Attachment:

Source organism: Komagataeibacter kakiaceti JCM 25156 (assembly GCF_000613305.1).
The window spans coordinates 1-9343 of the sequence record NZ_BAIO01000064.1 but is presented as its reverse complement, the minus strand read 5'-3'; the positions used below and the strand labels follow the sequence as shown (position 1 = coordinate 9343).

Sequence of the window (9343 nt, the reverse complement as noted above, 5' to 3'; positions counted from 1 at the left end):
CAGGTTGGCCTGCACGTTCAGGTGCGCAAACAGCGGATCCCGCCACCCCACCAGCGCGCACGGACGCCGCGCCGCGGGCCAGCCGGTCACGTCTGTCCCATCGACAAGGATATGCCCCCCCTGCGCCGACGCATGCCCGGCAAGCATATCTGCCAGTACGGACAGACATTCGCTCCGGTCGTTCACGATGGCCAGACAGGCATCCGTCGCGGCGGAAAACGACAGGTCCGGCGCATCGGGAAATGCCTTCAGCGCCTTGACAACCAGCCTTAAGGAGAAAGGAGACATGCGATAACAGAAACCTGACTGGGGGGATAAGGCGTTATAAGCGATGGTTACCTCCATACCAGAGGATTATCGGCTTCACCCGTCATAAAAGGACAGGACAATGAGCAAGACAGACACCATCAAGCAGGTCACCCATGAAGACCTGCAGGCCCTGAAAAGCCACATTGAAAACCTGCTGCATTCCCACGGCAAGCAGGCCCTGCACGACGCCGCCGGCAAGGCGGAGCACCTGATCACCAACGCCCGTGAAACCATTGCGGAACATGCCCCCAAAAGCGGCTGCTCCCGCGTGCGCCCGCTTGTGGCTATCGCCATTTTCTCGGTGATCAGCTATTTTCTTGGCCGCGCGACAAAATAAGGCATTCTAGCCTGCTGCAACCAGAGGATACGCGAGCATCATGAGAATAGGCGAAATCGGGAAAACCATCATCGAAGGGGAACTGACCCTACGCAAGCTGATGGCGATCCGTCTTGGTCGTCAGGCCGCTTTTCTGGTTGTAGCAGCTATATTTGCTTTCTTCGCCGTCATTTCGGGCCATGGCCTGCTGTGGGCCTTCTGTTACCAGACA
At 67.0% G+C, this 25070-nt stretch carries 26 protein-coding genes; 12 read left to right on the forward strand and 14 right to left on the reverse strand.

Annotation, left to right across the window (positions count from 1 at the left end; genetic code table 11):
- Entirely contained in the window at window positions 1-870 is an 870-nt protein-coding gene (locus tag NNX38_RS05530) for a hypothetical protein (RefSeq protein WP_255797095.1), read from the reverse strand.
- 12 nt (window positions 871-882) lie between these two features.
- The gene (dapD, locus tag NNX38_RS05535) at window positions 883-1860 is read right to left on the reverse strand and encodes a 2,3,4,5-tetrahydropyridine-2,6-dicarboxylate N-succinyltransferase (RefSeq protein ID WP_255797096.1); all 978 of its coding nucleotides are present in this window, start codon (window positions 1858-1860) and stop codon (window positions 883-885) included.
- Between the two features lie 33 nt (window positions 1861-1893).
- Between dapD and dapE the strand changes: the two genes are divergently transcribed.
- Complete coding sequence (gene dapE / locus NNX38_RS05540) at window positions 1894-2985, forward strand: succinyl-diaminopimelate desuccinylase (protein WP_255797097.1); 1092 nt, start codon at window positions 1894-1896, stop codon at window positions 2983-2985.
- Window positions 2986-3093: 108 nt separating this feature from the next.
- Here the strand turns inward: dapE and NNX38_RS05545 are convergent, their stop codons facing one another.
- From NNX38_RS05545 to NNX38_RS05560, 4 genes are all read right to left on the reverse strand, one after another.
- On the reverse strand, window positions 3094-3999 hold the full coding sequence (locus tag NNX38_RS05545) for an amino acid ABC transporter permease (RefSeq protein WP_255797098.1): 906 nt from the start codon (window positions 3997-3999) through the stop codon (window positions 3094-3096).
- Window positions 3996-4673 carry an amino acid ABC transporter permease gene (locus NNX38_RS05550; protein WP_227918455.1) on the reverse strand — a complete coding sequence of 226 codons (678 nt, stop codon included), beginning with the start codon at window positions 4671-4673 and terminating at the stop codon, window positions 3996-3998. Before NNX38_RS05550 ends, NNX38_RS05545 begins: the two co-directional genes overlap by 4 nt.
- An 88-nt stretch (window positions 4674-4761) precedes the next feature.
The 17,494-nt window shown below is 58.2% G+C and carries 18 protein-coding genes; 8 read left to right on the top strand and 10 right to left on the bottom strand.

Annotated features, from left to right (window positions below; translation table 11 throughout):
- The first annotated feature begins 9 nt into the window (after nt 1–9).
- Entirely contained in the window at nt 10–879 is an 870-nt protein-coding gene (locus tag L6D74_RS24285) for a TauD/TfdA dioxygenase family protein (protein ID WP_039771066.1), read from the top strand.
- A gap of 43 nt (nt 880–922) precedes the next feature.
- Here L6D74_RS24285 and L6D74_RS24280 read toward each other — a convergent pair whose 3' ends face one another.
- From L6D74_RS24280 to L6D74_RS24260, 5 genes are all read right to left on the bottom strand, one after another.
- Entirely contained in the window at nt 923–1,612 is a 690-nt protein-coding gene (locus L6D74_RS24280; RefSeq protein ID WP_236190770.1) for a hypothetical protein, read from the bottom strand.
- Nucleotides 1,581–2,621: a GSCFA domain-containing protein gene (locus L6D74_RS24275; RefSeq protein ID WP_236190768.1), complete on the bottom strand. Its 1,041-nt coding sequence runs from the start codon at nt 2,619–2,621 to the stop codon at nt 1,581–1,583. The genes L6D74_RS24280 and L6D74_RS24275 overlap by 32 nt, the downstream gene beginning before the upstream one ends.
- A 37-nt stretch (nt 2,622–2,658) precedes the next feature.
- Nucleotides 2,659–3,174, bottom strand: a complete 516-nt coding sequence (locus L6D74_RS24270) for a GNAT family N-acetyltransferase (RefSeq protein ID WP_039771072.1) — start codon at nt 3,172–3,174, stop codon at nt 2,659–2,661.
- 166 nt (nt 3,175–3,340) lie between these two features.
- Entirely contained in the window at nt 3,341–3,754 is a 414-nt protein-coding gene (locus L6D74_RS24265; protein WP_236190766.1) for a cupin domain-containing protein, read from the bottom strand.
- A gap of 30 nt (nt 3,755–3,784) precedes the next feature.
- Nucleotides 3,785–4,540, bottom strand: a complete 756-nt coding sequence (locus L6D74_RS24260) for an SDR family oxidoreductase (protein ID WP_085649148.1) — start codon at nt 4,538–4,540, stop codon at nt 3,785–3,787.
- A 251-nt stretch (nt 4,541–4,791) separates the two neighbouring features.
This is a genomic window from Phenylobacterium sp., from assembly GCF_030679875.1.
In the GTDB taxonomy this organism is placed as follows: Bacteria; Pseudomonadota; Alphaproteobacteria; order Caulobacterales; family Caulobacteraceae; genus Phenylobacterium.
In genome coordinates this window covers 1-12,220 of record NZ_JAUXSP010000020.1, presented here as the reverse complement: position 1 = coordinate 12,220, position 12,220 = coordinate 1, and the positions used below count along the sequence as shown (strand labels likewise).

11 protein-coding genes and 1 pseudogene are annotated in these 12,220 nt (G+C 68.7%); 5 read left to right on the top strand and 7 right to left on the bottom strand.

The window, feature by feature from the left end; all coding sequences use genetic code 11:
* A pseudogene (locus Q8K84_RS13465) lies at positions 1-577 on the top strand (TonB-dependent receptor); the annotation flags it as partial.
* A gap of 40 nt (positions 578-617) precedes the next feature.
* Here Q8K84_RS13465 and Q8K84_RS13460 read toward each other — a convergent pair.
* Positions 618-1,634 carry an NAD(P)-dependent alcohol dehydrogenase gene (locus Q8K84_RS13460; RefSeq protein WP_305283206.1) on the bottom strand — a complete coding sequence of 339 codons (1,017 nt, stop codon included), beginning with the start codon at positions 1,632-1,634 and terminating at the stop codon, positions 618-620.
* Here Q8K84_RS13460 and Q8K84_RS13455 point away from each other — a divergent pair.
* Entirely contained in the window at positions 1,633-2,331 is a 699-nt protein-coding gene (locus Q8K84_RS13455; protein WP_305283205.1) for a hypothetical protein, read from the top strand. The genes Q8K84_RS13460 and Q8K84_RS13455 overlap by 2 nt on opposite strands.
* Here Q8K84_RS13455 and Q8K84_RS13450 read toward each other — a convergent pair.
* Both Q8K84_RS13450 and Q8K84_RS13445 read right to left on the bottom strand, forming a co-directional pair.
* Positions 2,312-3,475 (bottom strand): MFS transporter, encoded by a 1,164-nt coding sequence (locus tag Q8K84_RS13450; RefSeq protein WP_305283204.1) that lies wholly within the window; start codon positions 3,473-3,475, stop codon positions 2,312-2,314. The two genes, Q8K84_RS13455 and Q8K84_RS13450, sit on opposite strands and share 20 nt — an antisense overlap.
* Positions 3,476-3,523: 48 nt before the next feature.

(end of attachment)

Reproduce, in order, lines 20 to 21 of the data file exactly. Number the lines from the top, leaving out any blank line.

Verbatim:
Annotated features, from left to right (window positions below; translation table 11 throughout):
- The first annotated feature begins 9 nt into the window (after nt 1–9).